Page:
Category Archives: Tai Chi

Hand and Arm Movements

In this blog, my intent is to cover some of the concepts and principles of Tai Chi that I have watched students (both new and not so new) struggle with throughout the years. I thought I would start with arm and hand movements. This list is by no means exhaustive.

In Tai Chi, the upper and the lower body are synchronized. However, if one part moves and the other doesn’t move, the body is neither coordinated nor synchronized. Have you heard the term: body as a unit! When one body part moves, they all move. With this in mind, let’s talk about Tai Chi Arm and Hand Movements and why and how they affect our Tai Chi practice.

We also can’t talk about hand and arm movements without talking about the concept of circularity. This is an important area of upper body movement frequently misunderstood by newer students. Upper body Tai-Chi movements (arms and hands) are circular or a part of a circle. The speed and/or radius, as well as its plane continuously change. Martially, this is particularly important because it is easy for your opponent to predict the trajectory of a straight-line arm movement, but not so with the constantly changing circular movements of Tai Chi.

Beginning students (and non-students) get distracted by what the arms and legs are doing when they are watching skilled Tai Chi practitioners. Neither realizes that the center/waist (Dantian) is directing and controlling the movements of the arms. This is a very important principle that many new or even intermediate students struggle with: arm movements come from body movements. Arms do not move independently.

According to Master Jesse Tsao, PhD, author of Practical Tai Chi Trainingif you (not your body) move your hands or arms, your movements will “become segmented, the energy and power will be greatly diminished.” However, if you follow this key body movement principle “your arm motions will be effortless. Once a student understands and consciously practices this principle, it will be much easier to actually do Tai Chi correctly.

James Drewe, a Tai Chi and Qigong instructor in England suggests practicing this principle in the following manner:

  • Stand with your feet shoulder-width apart.
  • Without moving your feet, turn your hips to the right and/or the left.
  • Come back to center (or neutral).
  • Now either put your arm out in front of you or out to the side (your palm can be up or down).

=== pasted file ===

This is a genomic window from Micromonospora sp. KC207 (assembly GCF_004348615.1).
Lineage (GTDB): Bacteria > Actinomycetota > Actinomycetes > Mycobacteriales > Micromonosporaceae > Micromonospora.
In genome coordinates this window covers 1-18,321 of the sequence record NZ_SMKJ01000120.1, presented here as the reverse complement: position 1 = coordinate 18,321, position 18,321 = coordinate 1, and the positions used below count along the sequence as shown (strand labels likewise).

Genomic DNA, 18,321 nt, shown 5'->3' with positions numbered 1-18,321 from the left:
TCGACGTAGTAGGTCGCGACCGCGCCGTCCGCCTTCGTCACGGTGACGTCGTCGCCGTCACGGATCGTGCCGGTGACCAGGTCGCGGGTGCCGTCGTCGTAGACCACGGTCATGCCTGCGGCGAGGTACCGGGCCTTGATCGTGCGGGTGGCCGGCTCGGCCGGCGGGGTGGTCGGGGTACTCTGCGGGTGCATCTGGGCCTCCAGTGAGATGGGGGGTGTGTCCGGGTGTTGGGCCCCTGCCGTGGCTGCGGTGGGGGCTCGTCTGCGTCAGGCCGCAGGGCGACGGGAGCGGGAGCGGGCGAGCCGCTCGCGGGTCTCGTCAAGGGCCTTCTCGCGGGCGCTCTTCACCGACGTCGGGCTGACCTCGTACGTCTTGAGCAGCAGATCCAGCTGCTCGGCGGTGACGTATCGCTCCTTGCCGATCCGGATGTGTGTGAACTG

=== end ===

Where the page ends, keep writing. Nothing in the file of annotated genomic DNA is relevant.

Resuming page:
• Then turn your hips out to the right and/or the left. Let the arm act as a “spoke on a wheel” and let the hips move the arm.

In other words, the body turn caused the arm movement. Simple but important to comprehend!

Before we discuss arm and hand movements, let’s talk about the shoulders and elbows. Shoulders must be loose and dropped. Lifting the shoulders must be avoided because they restrict arm and hand movements. Elbows must point down, otherwise, they lift the shoulders, again causing restricted arm and hand movements.

Arm and hand movements in Tai Chi can look quite complicated. To many new students (and observers), Tai Chi hand movements actually look random, as well. Hands often have open palms. At other times palms and hands are closed and may even form “hooks”. In most forms, the hands don’t cross the center line (i.e., the sternum) because each hand protects its half of the body.

How about the wrists? In many forms, the wrists need to “sit”. When the wrist “sits” (drops slightly) the fingers gently rise. Maybe you have heard of “Beautiful Lady’s Wrist” (also called Beautiful Lady’s Hand)! By keeping the wrist straight (straight does not mean flat) from the elbow to the tip of the middle finger, you soften and relax the entire arm, including the fingers (which have a natural, relaxed curve). The result is not only improved circulation, this also allows leg and waist movements to be expressed in the hand. Bending the wrist (either inward or outward), just like bending the elbow (or any other joint), stops and/or restricts the flow of energy. Many instructors (myself included) liken this to bending a hose which stops the flow of water!